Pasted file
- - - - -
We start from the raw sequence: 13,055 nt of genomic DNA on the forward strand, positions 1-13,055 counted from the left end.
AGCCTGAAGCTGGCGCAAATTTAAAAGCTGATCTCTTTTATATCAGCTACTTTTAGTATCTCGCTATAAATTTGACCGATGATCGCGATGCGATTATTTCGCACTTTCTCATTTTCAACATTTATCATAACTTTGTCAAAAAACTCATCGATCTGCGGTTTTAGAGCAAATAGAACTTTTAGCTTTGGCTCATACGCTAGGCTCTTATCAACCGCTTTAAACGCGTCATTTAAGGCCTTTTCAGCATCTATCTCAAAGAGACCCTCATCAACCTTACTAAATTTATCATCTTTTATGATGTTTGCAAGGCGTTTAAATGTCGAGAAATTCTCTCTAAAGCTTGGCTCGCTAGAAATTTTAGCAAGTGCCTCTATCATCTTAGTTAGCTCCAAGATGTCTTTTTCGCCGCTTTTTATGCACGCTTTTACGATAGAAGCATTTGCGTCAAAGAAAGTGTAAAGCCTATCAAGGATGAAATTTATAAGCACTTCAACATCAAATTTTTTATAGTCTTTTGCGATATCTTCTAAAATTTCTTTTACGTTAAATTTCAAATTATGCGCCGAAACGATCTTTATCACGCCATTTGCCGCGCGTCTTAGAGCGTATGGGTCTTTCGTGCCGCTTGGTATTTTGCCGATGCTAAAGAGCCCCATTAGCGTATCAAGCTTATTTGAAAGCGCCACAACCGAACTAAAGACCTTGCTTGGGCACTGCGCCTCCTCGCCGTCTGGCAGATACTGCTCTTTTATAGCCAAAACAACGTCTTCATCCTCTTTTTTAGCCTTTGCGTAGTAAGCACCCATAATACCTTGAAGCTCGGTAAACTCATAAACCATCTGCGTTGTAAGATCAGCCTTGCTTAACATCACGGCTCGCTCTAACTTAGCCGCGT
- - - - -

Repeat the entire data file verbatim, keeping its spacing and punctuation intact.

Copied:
We start from the raw sequence: 13,055 nt of genomic DNA on the forward strand, positions 1-13,055 counted from the left end.
AGCCTGAAGCTGGCGCAAATTTAAAAGCTGATCTCTTTTATATCAGCTACTTTTAGTATCTCGCTATAAATTTGACCGATGATCGCGATGCGATTATTTCGCACTTTCTCATTTTCAACATTTATCATAACTTTGTCAAAAAACTCATCGATCTGCGGTTTTAGAGCAAATAGAACTTTTAGCTTTGGCTCATACGCTAGGCTCTTATCAACCGCTTTAAACGCGTCATTTAAGGCCTTTTCAGCATCTATCTCAAAGAGACCCTCATCAACCTTACTAAATTTATCATCTTTTATGATGTTTGCAAGGCGTTTAAATGTCGAGAAATTCTCTCTAAAGCTTGGCTCGCTAGAAATTTTAGCAAGTGCCTCTATCATCTTAGTTAGCTCCAAGATGTCTTTTTCGCCGCTTTTTATGCACGCTTTTACGATAGAAGCATTTGCGTCAAAGAAAGTGTAAAGCCTATCAAGGATGAAATTTATAAGCACTTCAACATCAAATTTTTTATAGTCTTTTGCGATATCTTCTAAAATTTCTTTTACGTTAAATTTCAAATTATGCGCCGAAACGATCTTTATCACGCCATTTGCCGCGCGTCTTAGAGCGTATGGGTCTTTCGTGCCGCTTGGTATTTTGCCGATGCTAAAGAGCCCCATTAGCGTATCAAGCTTATTTGAAAGCGCCACAACCGAACTAAAGACCTTGCTTGGGCACTGCGCCTCCTCGCCGTCTGGCAGATACTGCTCTTTTATAGCCAAAACAACGTCTTCATCCTCTTTTTTAGCCTTTGCGTAGTAAGCACCCATAATACCTTGAAGCTCGGTAAACTCATAAACCATCTGCGTTGTAAGATCAGCCTTGCTTAACATCACGGCTCGCTCTAACTTAGCCGCGT